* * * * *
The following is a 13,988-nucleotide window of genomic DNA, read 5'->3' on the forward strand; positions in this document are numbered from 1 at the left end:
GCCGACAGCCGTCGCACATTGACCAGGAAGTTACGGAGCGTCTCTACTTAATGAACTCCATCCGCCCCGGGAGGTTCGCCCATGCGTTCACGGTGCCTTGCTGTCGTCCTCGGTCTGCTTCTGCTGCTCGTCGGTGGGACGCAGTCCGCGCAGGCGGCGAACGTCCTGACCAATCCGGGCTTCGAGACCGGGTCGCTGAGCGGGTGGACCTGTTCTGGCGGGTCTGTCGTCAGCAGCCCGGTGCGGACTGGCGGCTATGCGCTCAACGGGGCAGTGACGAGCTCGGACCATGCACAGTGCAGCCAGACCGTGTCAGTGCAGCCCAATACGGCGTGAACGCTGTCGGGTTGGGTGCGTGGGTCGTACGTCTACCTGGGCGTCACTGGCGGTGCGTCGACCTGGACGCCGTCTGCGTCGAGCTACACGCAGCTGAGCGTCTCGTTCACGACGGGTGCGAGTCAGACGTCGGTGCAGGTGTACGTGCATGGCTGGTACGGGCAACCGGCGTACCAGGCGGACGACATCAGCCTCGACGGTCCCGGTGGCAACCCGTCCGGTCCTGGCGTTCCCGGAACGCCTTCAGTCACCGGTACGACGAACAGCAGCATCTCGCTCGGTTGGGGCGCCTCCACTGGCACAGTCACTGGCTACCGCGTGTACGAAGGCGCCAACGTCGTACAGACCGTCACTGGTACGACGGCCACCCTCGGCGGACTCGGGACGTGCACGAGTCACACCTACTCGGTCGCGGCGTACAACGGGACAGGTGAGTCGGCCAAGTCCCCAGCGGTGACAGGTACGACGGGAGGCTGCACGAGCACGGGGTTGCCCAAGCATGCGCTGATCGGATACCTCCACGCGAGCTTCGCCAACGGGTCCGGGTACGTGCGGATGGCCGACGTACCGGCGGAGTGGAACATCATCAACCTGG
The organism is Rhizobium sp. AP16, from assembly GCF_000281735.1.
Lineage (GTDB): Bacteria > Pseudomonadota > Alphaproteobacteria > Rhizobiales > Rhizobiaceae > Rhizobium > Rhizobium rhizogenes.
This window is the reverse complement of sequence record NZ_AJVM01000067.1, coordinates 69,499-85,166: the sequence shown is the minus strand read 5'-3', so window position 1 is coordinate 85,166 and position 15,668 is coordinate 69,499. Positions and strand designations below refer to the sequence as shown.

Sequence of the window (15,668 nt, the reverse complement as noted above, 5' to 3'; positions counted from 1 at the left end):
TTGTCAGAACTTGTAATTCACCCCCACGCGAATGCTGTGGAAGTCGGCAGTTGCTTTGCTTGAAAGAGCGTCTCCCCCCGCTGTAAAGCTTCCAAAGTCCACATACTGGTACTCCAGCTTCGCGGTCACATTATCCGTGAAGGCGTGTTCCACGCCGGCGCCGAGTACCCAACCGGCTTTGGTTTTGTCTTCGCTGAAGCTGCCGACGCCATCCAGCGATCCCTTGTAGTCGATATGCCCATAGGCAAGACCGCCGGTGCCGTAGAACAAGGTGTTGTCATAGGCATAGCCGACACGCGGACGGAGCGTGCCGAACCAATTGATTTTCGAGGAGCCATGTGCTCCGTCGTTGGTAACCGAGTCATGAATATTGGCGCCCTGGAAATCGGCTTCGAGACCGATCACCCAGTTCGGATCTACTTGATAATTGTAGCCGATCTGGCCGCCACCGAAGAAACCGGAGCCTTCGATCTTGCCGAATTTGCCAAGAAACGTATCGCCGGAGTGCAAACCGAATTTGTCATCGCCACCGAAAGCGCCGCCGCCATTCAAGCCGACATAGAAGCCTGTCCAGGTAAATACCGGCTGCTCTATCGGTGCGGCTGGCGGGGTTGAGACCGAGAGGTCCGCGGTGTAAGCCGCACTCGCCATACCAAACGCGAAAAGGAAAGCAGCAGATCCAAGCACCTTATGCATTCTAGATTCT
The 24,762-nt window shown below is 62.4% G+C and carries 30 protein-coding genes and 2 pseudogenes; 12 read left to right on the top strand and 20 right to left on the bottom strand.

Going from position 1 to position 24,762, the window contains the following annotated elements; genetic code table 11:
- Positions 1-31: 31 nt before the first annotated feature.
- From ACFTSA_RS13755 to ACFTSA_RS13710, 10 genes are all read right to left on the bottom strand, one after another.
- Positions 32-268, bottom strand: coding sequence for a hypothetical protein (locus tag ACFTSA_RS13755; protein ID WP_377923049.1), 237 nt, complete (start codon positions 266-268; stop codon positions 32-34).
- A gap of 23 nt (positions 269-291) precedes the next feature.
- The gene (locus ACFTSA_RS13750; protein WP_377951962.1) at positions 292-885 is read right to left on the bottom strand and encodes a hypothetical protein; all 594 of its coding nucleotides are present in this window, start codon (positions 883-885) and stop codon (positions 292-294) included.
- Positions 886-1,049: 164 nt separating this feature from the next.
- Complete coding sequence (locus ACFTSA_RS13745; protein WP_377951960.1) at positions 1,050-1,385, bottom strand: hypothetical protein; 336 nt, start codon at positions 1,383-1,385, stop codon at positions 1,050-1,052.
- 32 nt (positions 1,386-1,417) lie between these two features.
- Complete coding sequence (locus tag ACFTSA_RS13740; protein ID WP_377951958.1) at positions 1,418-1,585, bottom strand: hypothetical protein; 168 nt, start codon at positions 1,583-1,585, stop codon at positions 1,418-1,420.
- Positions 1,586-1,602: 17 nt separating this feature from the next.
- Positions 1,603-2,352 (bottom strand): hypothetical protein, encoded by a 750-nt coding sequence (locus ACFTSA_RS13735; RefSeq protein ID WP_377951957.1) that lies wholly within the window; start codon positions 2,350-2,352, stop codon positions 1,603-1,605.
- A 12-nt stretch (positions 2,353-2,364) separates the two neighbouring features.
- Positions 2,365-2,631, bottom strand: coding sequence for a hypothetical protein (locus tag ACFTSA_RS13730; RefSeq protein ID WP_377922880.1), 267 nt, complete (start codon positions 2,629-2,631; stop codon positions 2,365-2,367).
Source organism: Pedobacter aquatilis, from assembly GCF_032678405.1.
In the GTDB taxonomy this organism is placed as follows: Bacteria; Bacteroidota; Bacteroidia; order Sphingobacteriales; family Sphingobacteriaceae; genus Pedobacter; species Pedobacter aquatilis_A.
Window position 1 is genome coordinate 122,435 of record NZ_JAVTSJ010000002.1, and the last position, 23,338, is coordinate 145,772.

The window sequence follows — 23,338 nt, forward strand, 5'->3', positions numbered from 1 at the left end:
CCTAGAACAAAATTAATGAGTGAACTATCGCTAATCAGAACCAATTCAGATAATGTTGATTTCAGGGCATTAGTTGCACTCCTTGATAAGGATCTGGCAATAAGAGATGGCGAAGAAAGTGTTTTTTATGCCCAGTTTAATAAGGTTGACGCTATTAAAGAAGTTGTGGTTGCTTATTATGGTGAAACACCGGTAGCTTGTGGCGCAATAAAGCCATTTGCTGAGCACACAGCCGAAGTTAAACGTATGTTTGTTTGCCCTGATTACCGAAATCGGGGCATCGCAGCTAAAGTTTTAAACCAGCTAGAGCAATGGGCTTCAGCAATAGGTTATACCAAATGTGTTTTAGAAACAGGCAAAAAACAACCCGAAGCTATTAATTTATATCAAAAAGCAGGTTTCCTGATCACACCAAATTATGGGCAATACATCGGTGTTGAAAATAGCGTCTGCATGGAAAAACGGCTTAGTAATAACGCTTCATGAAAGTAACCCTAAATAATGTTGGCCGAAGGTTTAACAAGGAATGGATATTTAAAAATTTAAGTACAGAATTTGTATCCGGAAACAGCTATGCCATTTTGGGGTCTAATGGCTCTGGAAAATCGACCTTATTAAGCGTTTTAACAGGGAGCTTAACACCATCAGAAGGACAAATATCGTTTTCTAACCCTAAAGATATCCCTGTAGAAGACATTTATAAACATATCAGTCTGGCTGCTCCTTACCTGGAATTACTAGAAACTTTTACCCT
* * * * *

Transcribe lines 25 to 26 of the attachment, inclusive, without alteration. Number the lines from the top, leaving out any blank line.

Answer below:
Window position 1 is genome coordinate 122,435 of record NZ_JAVTSJ010000002.1, and the last position, 23,338, is coordinate 145,772.

The window sequence follows — 23,338 nt, forward strand, 5'->3', positions numbered from 1 at the left end: